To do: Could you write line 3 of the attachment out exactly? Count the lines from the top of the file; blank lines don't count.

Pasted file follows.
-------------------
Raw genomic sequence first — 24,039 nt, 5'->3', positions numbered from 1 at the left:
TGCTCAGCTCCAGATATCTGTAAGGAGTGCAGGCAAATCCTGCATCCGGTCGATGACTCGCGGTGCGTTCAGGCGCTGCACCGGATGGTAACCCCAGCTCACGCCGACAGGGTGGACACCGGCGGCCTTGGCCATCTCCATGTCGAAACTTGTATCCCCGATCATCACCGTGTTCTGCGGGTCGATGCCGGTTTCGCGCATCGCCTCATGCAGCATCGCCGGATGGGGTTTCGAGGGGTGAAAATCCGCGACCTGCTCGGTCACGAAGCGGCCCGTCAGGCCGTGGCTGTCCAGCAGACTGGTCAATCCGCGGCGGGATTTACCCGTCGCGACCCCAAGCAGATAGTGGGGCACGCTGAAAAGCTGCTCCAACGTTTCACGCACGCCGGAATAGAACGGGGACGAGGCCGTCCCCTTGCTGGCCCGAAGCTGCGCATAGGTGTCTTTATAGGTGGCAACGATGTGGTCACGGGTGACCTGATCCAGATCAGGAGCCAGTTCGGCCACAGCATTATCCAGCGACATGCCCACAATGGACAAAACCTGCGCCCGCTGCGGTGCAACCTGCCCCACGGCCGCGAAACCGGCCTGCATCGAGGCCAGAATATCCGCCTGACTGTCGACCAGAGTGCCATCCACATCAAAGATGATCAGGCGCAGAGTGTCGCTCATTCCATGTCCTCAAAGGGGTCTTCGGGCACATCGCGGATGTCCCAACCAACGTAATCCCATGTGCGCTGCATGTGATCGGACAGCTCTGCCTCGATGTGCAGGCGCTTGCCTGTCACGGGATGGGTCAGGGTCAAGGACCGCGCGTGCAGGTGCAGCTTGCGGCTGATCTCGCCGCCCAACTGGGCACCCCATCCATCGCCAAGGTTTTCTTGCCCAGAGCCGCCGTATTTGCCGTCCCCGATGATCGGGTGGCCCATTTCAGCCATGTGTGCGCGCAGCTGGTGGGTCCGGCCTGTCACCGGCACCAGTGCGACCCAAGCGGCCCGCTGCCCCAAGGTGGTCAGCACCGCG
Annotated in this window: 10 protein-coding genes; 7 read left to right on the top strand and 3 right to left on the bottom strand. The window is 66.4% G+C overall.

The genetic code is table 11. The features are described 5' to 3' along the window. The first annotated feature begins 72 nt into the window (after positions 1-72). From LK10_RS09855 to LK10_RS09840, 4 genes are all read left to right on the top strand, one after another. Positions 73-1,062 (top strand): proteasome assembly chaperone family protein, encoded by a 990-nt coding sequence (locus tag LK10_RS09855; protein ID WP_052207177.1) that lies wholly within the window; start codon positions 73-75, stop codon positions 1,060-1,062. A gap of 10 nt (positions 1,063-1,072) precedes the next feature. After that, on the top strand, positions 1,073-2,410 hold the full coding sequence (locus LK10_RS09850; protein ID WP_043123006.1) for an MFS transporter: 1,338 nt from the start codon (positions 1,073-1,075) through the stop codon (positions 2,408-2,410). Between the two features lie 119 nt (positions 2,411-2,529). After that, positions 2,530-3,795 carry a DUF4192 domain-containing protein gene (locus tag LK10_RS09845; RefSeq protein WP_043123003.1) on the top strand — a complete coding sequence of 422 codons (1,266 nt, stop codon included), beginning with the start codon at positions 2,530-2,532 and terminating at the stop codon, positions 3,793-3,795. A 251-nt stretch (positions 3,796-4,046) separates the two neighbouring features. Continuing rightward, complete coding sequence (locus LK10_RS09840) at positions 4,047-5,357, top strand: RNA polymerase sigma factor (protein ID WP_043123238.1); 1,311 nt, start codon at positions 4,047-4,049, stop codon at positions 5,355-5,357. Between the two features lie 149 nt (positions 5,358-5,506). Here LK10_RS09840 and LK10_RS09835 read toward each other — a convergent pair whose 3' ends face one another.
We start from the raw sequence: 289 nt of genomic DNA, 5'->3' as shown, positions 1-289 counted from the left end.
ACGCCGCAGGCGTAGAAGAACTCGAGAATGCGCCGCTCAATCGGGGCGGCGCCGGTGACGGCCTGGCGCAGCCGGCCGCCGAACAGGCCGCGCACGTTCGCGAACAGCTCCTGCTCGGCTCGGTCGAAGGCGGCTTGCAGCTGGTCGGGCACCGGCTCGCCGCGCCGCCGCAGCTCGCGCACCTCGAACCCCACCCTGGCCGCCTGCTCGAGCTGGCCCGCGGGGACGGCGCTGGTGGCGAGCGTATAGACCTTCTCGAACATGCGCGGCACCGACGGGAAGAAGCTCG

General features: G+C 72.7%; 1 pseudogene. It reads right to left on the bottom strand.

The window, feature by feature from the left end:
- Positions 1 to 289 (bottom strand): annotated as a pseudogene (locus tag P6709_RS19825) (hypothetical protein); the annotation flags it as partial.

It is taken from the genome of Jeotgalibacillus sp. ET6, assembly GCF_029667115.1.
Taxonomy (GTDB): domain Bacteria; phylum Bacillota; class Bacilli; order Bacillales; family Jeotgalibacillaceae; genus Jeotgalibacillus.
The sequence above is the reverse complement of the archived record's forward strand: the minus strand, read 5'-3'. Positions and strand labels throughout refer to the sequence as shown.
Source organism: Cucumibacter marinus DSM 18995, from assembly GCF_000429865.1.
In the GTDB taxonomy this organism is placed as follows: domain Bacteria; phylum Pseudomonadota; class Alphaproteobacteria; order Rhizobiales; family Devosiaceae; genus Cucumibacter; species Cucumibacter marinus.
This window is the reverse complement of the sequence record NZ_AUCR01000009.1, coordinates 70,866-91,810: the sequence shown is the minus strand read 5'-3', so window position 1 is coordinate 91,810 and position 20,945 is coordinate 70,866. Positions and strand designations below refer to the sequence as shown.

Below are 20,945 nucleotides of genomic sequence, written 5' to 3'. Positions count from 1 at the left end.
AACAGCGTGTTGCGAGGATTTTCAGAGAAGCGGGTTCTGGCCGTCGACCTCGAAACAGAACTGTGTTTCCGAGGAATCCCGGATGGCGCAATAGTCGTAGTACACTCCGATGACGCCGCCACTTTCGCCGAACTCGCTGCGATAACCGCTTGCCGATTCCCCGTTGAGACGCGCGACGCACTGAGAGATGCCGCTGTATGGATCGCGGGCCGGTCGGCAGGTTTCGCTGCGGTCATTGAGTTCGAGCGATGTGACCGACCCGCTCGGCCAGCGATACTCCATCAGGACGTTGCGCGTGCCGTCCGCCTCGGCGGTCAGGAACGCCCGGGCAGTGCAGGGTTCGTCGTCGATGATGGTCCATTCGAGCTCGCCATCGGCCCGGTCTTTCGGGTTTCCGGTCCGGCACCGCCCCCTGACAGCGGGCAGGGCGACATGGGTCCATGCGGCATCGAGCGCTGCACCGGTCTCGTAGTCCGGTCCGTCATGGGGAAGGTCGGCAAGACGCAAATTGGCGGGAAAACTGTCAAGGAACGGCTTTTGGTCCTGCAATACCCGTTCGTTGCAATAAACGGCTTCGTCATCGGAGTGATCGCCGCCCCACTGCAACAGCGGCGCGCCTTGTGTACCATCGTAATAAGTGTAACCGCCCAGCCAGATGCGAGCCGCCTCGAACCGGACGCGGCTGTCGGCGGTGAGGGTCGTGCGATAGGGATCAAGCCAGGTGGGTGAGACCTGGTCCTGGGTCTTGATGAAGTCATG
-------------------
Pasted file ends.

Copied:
Annotated in this window: 10 protein-coding genes; 7 read left to right on the top strand and 3 right to left on the bottom strand. The window is 66.4% G+C overall.